The second Sonic Generations demo is out, and with it comes the first public demo of modern Sonic! Of course, we’ve had hours of footage and pages and pages of modern Sonic impressions. But none of that compares to actually playing the game. Having finally played the demo, I can happily say that modern Sonic is the best the 3D ‘hog has played in the HD era. Perhaps only being rivaled by the 3D Sonic of the Adventure titles. To celebrate Sonic’s return to form, let’s look at five reasons I’m lovin’ modern Sonic!
The Trick System
I enjoyed Unleashed, at least the day stages, but I hate hate HATED the QTE jumps. They presented such an unnecessary challenge by quickly throwing at you a string of buttons and bumpers that would even scare off Ryo Hazuki. Speaking of Shenmue, that is a series where the QTE makes sense. A right arrow means Ryo will move right, an A button will lead to an attack. But with Sonic? How does rail jump right three times, boost twice and a light speed dash translate to a slightly higher jump? Worse still, failing to pull off QTEs in later levels lead to an instant death.
Thankfully, this gameplay element was done away with in Colors by simplifying things to a rapid A button mash-fest. Still, I found Colors QTE to be a bit too easy. It seems Sonic Team shared that sentiment, as Generations does a complete overhaul to the gimmick by giving us a fun and easy trick system. Go off the ramp, move the stick about, hit both bumpers before landing and you get extra boost. From what we’ve seen, tricking isn’t even necessary, as players will land regardless of tricking or not, so it appears no more trick-or-die moments. What I like the most about this system is that it is very similar to the trick system found in the famous NiGHTS into Dreams.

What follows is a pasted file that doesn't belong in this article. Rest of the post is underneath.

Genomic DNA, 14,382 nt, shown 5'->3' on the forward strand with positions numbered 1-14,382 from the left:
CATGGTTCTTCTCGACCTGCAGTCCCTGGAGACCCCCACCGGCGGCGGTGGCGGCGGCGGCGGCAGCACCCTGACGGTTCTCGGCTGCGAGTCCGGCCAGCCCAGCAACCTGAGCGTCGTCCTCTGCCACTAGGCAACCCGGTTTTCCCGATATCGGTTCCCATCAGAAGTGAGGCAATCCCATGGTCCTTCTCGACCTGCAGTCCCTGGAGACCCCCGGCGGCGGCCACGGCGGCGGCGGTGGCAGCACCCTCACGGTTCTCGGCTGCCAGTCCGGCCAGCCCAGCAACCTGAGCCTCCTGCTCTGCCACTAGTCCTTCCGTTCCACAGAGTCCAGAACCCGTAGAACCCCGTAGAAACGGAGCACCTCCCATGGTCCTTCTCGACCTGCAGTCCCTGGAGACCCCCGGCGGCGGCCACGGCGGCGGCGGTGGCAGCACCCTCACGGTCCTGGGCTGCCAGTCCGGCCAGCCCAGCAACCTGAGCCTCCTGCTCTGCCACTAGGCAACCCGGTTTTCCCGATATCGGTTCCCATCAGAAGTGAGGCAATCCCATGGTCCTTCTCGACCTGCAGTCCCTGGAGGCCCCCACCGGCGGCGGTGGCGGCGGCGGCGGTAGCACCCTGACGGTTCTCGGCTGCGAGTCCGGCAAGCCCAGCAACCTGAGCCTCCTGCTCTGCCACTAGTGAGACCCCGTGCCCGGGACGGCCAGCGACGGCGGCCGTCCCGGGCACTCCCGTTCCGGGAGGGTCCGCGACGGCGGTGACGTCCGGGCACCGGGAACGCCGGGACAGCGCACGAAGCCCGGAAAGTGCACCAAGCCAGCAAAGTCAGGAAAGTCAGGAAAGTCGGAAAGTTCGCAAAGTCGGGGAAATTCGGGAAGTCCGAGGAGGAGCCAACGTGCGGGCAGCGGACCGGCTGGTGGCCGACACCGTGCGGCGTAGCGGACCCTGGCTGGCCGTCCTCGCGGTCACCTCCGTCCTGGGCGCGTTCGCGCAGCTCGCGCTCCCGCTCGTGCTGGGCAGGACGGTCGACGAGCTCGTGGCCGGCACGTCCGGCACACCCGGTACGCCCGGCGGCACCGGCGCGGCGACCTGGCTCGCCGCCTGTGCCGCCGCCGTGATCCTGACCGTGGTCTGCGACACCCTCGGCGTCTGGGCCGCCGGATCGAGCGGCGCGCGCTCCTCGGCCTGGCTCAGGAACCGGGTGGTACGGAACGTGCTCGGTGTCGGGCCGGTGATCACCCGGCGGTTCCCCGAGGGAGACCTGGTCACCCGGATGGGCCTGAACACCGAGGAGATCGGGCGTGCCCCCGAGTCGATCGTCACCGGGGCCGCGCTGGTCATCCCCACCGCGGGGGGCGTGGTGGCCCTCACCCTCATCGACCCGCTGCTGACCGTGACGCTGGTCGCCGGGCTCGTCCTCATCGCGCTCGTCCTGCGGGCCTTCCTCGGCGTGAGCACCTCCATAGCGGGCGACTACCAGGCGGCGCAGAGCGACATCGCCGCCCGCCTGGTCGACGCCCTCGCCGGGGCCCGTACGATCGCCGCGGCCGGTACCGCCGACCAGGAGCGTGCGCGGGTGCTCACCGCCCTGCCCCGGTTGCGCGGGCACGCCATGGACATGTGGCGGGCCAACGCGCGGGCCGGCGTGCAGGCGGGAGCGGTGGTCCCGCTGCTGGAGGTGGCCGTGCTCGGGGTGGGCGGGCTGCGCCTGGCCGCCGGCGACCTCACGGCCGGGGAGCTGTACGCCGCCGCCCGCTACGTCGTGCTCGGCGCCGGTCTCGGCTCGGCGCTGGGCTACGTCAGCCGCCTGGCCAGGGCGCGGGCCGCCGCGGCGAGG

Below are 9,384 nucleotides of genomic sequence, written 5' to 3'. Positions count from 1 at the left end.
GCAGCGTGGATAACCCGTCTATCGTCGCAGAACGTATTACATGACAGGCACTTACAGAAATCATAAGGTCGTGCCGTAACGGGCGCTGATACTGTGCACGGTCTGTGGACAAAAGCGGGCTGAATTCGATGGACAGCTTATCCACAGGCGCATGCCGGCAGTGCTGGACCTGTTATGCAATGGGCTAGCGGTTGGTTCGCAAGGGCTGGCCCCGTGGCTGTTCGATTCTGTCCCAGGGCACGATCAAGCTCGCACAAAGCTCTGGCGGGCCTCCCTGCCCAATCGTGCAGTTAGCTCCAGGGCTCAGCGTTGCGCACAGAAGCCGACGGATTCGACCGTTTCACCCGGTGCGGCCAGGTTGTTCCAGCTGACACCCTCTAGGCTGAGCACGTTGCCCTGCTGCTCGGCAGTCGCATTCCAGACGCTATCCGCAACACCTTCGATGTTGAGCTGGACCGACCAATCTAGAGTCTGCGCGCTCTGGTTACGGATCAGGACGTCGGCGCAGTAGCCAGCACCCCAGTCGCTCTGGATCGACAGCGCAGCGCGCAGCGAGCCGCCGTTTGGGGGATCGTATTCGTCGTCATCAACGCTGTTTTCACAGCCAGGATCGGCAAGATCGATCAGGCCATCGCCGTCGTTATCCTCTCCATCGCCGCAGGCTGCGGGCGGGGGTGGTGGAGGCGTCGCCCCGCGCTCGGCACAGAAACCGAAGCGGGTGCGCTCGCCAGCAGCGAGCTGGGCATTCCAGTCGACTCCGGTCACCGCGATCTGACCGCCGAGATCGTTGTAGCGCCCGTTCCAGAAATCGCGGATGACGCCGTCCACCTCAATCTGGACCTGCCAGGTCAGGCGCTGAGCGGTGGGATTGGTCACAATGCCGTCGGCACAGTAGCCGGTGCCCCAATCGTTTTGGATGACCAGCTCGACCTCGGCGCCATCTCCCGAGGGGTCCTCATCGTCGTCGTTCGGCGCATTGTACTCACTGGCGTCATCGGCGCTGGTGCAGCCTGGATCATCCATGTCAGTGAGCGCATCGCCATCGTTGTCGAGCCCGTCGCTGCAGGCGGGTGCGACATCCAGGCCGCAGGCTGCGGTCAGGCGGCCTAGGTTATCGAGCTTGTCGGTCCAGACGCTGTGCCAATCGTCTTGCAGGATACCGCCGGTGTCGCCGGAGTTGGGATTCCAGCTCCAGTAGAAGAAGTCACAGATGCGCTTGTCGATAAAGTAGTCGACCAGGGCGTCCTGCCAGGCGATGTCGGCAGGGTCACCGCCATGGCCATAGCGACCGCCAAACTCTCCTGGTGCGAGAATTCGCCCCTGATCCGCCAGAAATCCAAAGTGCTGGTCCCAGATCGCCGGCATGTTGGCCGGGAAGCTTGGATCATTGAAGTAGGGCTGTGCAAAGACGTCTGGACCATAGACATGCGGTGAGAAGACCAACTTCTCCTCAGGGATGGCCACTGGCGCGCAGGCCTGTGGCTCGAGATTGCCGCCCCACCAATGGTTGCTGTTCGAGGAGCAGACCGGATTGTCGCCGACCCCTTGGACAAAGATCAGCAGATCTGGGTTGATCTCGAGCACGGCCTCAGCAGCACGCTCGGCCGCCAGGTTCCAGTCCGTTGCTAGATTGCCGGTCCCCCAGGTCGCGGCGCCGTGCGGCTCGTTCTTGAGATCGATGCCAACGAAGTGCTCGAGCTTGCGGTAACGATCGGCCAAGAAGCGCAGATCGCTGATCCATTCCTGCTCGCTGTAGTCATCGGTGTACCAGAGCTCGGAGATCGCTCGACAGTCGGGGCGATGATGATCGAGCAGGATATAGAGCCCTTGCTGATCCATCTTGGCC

The Single Jump
One of the biggest head scratchers in Sonic Colors was the inclusion of a double jump. Granted double jumps have existed in games for years and after a few minutes with the game, the move felt like second nature, but that was only because I was so used to it in non-Sonic games. The reason for its inclusion was to be a quick fix for imprecise jumping. Try playing through Colors without the double jump and you’ll find that most platforms are very tricky to reach without that safety net of a second chance to perfect your landing. Had the team behind Colors put a bit more effort into the single jump, I’m certain the double jump would have never happened.